By Theresa Merto

HAGATNA, Guam (Pacific Daily News, Dec. 12) - Two candles flickered last night near a framed photo of Army Spc. Christopher Jude Rivera Wesley, who died in Iraq this week, marking the first confirmed Chamorro casualty of Operation Iraqi Freedom.

At 7:05 p.m. yesterday, three representatives from the Army arrived at the doorstep of Christopher Wesley's uncle's Santa Rita home to officially deliver the news.

The 25-year-old Army specialist died Dec. 8 in Iraq after the vehicle he was driving was attacked by Iraqis, said his uncle, Santa Rita Mayor Joseph Wesley, citing Army officials who had spoken to the family. Christopher Wesley is survived by Rose Marie Wesley, 45; his sister, Vanessa Marie Wesley Salas, 15, and his brother, Ricky Wesley Salas, 9.

"He loved the Army," Joseph Wesley said. "He joined to protect his family."

About a dozen family members, including the soldier's mom, wept last night after they received the tragic news.

"He was fighting to keep America free," Christopher Wesley's mother told the Army officials.

Christopher Wesley was driving an Army Stryker fighting vehicle on Dec. 8 in Iraq with two other soldiers as his passengers, his uncle said.

"They met up with (enemies) from the other side and all of a sudden they started firing," said Joseph Wesley, who received the information from military officials. "The vehicle he was driving got shot, and it flipped over."

The News Tribune, a Tacoma, Wash., newspaper, reported on Dec. 11 that three soldiers, from Fort Lewis, Wash., were killed Monday evening when two Stryker vehicles plunged from a collapsed embankment. The article named the 3rd Brigade, but did not name the three victims pending family notification.

A memorial is planned for noon Friday in Iraq for the three soldiers. The army is conducting an internal investigation, according to the news report written by an embedded reporter.

The incident occurred as infantrymen were beginning nighttime patrols in an area northeast of the Iraqi town of Duluiyah.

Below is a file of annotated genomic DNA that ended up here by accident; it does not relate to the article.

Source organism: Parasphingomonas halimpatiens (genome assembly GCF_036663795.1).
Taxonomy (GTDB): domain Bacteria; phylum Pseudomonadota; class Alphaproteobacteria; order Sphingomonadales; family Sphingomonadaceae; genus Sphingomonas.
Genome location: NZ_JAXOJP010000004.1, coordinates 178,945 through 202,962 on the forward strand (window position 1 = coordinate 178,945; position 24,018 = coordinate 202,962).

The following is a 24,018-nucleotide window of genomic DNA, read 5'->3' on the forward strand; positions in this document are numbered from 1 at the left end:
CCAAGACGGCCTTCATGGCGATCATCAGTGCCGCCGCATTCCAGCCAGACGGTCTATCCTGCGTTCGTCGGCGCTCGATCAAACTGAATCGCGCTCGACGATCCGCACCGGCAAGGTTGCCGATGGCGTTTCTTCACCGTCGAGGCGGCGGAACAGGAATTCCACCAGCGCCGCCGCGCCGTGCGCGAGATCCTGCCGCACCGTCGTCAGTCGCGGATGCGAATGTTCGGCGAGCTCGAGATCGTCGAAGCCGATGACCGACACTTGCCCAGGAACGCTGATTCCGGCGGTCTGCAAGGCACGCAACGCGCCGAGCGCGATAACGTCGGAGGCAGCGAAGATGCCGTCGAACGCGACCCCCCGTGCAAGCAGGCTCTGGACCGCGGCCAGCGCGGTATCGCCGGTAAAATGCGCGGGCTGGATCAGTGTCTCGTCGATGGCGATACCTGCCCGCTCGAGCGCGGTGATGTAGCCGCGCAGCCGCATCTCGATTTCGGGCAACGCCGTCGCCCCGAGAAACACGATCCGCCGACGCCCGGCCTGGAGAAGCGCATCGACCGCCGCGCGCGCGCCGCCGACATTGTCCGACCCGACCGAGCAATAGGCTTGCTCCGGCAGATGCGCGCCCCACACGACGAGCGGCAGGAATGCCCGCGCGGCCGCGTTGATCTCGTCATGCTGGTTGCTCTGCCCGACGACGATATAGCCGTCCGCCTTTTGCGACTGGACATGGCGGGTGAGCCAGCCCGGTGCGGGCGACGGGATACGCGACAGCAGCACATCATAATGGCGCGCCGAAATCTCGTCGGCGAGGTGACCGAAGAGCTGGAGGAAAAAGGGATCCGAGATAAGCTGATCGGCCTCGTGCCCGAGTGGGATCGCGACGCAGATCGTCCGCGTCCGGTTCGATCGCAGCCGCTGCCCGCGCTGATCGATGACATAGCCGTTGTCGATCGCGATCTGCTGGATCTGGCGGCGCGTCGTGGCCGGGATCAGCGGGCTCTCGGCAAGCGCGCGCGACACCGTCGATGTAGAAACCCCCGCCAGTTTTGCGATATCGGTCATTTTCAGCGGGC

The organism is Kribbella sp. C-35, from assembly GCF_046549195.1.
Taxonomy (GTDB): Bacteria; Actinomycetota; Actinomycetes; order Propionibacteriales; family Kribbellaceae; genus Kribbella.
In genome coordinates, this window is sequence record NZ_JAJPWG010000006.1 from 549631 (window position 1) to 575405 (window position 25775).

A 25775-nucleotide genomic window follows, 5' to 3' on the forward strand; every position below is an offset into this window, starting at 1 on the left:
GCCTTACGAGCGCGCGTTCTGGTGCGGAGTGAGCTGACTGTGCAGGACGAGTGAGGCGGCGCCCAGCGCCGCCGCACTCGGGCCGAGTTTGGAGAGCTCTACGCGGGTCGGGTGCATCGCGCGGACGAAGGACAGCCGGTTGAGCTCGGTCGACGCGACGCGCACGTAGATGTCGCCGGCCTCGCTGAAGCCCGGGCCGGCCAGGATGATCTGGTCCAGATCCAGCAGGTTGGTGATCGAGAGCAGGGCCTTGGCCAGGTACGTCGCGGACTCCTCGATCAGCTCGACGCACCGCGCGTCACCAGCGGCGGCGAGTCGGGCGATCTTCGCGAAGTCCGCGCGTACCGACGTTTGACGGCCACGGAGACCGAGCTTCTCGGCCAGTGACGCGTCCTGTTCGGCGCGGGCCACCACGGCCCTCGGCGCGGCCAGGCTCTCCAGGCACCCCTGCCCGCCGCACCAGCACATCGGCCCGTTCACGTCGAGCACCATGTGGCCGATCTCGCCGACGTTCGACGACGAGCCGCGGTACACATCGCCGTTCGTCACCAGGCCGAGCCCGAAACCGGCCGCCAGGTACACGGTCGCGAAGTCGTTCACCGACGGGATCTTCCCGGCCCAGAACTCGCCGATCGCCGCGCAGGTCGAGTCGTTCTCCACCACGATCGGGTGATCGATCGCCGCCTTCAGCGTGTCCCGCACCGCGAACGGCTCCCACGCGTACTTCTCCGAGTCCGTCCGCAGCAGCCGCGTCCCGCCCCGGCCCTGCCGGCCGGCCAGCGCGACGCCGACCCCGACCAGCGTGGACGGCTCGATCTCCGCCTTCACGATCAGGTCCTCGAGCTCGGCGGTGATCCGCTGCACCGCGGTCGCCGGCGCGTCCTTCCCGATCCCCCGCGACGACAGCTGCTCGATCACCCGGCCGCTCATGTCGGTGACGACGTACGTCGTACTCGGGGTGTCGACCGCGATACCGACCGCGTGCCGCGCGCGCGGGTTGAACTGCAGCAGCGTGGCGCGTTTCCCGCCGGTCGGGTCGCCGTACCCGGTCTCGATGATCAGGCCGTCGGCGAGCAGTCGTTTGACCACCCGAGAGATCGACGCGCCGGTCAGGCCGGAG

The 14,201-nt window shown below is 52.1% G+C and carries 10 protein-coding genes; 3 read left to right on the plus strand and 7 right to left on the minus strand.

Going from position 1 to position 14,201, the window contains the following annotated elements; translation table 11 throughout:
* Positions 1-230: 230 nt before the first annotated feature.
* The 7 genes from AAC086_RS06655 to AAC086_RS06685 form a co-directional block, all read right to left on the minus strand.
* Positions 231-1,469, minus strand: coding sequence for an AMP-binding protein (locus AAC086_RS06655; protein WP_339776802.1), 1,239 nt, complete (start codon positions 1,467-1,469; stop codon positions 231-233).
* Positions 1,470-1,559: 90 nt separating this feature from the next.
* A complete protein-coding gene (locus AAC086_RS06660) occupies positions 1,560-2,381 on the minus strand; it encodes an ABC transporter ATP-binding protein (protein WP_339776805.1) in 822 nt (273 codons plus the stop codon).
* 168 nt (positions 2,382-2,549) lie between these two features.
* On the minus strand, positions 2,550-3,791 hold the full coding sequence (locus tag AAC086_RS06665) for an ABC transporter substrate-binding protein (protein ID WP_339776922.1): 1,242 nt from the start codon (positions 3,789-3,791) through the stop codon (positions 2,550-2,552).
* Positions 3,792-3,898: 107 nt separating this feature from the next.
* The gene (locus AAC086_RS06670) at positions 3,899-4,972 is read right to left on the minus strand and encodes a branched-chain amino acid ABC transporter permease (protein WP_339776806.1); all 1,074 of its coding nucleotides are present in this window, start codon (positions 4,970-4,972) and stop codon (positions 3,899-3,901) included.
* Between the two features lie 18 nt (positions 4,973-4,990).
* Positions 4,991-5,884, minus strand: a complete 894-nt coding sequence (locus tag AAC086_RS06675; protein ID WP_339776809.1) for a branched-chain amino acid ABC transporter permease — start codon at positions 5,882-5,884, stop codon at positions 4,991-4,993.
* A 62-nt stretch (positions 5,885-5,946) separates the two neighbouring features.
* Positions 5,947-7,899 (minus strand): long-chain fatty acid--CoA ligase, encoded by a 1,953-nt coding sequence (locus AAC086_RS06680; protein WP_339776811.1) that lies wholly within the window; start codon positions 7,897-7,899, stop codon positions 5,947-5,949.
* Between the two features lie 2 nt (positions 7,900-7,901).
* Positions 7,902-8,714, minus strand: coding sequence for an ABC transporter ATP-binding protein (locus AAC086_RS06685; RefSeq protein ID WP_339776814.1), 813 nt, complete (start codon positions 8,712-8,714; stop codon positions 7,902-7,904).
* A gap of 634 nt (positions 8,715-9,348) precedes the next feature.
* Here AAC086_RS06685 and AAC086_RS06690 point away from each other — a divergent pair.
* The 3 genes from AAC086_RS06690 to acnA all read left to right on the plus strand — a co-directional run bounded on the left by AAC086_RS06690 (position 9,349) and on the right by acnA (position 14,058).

The report also noted that the deaths were the first in the brigade since it left Fort Lewis last month.

Calls were made to the Pentagon last night, but questions were referred to the Army. Attempts to reach Army officials in Washington, D.C., were unsuccessful.

Christopher Wesley was born in San Francisco and was the oldest of three children. After graduating from high school, he joined the Army but got out several years later, his uncle said.

"He wanted to go in first and experience the military then he realized that he wanted to help his grandma," Joseph Wesley said. "He wanted to come back. So he brought his grandma back home."

Christopher Wesley returned to Guam with his grandmother, Dolores Crisostomo Wesley, and lived here for four years in the '90s.

"He came to Guam when he was old enough already," Joseph Wesley said. "He wanted to learn everything about Guam."

While on Guam, Christopher Wesley worked at Inn on the Bay in Agat for several months and, during his free time, he enjoyed farming and fishing. He also loved the local food, especially chicken kelaguen and empanada.

He even learned the language, and understood and spoke a little Chamorro, the mayor said.

"He enjoyed the culture, the fiesta food, and most of it is the respect of the people," Joseph Wesley said. "His mom taught him to be a very respectful individual. He was a model for his brother and sister."

Although he loved Guam, he knew the job market on island was declining and rejoined the Army about two years ago, his uncle said.

Christopher Wesley wanted to be a part of the infantry where he was assigned. He enjoyed working with tanks and heavy equipment.

"He loves a challenge," Joseph Wesley said.

Christopher Wesley was stationed in Fort Lewis when he was activated for deployment to Iraq last month.

"He called his mom in Portland, Ore., that he has been activated by the president of the United States and Fort Lewis has been accounted for," Joseph Wesley said. He spent two weeks in Portland with his mom before he went to Iraq.

That was the last time she saw him alive.

'Serving the country'

Joseph Wesley said the family had first heard the news earlier yesterday from a friend who was house-sitting at Rose Wesley's home in Oregon.

A military official had stopped by the Oregon residence to deliver the news, but Rose Wesley was not home. She is on Guam for the funeral of her mother -- Christopher Wesley's grandmother who had helped raise him.

The friend called the family yesterday morning, but they did not get official word from authorities until last night.

Joseph Wesley said he had to call officials on island to find out if the news of his nephew's death was true.

"It is sad," he said, of the way they received word of the death.

Although Christopher Wesley was unable to return to Guam for his grandmother's funeral, his family said they knew he was there in spirit. Family members spoke with Christopher Wesley after Thanksgiving, when he found out about his grandmother's death.

It was the last time they heard his voice.

"He wanted to come home," Joseph Wesley said. "But again, he said he is serving the country and protecting us."

December 12, 2003

Pacific Daily News:


Rate this article: 
Average: 4 (1 vote)

Add new comment